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8.33 : le retour

Rédigé le Lundi 1 Mars 2010 à 09:18 | Lu 4674 commentaire(s)

8.33 kHz radio spacing is coming

8.33 : le retour

The European Commission has decided to mandate the use of 8.33 kHz radio spacing at all levels across Europe, and is requiring that new aircraft be equipped with this spacing from 2012. Retro-fitting of old aircraft with new radios will begin within eight years, although there is no indication of when the retrofit will have to be completed by. In the interim, radio frequencies will be allocated in such a way that Class D and C airspace will be accessible to aircraft with 25 kHz radios.
IAOPA Senior Vice President Martin Robinson, who has been in negotiation with various bodies about 8.33 kHz radios for almost 20 years, says: “We have managed to stave off this requirement for a decade, which is something general aviation can take comfort from, but we always knew that ultimately it would be forced upon us. States will have up to 2018 to decide how to apply the retrofit requirement, and it is to be hoped that less expensive 8.33 equipment will become available in that time.”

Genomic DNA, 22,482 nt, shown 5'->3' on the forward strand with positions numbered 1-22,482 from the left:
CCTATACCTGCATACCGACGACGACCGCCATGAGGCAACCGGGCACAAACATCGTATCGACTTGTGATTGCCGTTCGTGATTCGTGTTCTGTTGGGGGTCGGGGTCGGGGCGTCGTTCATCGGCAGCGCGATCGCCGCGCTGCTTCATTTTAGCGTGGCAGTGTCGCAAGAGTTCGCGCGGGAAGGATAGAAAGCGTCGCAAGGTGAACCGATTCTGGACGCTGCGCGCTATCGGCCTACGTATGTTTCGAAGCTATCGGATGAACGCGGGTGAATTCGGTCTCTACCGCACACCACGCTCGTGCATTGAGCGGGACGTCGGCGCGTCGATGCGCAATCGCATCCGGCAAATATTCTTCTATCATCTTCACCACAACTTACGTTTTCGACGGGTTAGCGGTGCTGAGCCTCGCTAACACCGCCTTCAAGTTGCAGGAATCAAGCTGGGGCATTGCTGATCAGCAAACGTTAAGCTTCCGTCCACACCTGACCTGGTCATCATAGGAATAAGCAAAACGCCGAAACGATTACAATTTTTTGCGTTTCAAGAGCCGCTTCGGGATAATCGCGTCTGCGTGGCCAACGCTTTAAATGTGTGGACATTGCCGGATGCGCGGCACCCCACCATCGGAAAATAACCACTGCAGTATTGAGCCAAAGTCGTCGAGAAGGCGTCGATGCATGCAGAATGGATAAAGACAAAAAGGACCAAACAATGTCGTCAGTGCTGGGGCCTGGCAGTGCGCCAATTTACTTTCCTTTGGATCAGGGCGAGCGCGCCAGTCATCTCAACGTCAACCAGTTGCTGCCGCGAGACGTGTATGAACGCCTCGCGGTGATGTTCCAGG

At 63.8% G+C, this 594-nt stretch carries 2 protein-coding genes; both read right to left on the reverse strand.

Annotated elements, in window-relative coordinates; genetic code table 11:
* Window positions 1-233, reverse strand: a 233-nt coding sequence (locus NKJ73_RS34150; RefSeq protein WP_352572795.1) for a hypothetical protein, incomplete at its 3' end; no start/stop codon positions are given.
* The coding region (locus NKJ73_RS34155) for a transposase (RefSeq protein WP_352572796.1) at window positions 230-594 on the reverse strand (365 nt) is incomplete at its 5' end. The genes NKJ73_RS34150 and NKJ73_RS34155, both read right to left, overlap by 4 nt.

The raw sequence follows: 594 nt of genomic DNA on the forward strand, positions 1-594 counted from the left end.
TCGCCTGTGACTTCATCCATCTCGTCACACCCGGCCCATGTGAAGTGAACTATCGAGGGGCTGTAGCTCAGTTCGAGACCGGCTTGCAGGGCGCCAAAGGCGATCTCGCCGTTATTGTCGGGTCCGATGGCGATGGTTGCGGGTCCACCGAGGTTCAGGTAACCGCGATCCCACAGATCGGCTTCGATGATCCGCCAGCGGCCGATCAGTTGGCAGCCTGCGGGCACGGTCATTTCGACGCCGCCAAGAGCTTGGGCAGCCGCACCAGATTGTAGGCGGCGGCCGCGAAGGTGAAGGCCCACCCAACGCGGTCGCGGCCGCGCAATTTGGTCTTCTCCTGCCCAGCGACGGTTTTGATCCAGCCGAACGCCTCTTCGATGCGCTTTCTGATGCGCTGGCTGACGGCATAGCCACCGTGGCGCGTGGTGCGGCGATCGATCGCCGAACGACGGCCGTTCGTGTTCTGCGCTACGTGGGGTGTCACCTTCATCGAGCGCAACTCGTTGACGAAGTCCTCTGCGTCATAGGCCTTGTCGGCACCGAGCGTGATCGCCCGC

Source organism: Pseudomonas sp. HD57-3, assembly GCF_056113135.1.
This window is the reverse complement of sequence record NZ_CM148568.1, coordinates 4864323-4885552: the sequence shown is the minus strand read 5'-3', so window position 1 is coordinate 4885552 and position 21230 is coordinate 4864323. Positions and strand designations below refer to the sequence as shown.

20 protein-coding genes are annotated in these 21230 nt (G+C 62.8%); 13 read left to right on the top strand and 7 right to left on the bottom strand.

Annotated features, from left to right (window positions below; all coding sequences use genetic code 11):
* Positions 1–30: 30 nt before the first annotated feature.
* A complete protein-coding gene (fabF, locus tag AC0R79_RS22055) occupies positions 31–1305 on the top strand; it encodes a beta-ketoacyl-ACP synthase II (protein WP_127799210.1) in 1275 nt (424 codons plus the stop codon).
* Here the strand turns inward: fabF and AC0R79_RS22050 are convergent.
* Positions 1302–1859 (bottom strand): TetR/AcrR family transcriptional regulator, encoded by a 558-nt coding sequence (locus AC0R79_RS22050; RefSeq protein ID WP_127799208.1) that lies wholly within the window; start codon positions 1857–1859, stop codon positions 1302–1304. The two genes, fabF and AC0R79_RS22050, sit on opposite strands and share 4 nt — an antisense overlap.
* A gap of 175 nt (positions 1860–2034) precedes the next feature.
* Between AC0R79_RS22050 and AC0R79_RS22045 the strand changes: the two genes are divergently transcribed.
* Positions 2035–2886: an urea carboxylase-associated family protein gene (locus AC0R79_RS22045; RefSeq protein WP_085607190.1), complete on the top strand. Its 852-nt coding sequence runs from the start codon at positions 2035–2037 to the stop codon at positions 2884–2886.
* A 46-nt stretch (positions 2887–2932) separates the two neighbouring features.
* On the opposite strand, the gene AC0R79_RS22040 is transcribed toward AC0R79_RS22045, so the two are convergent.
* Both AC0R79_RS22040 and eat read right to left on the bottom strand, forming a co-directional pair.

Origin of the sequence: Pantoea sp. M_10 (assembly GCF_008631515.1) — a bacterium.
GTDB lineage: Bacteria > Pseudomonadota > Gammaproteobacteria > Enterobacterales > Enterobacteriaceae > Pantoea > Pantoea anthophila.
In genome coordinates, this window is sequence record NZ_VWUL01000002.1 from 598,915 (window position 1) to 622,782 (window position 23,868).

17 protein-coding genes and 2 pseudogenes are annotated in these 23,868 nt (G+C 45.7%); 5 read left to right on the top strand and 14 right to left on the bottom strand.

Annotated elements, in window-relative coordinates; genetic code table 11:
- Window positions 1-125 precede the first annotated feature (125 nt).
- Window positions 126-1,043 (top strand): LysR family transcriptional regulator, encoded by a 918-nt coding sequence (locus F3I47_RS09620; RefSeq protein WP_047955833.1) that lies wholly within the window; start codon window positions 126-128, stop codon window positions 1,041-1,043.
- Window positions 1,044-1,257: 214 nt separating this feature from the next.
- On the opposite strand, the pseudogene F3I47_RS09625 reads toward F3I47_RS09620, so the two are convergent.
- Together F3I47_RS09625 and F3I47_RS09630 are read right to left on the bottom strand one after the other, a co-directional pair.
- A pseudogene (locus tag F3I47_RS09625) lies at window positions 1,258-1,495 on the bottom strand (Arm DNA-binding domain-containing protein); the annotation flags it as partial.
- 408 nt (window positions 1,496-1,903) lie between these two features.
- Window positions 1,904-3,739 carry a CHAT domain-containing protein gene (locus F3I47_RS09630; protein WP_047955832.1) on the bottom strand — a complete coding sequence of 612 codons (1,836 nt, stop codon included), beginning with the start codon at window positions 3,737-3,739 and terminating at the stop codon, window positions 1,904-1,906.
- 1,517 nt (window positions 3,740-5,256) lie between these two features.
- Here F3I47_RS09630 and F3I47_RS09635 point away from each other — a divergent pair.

IAOPA has never accepted that 8.33 is necessary below FL195 – it has been mandated above that level since 2007 – because all the frequencies aviation needs could be created through efficiencies by combining all of Europe’s frequency allocation offices. NATO has done this, and has found all the frequencies it needs. However, the decisions are being made by those who run the frequency allocation offices.
During a Eurocontrol consultation, most stakeholders agreed that the 8.33 mandate should be taken down to the ground – it didn’t affect the airlines because they’re all 8.33 already, and have passed the cost to passengers. But the stakeholders stipulated that Eurocontrol: “Develop a European Implementation Plan with the participation of all affected stakeholders, also taking into account the issue of funding.” Exactly how that ‘issue of funding’ is to be taken into account is unclear. Martin Robinson says: “They’re not going to pay for your new radio, but it may be that they cover some certification costs.”



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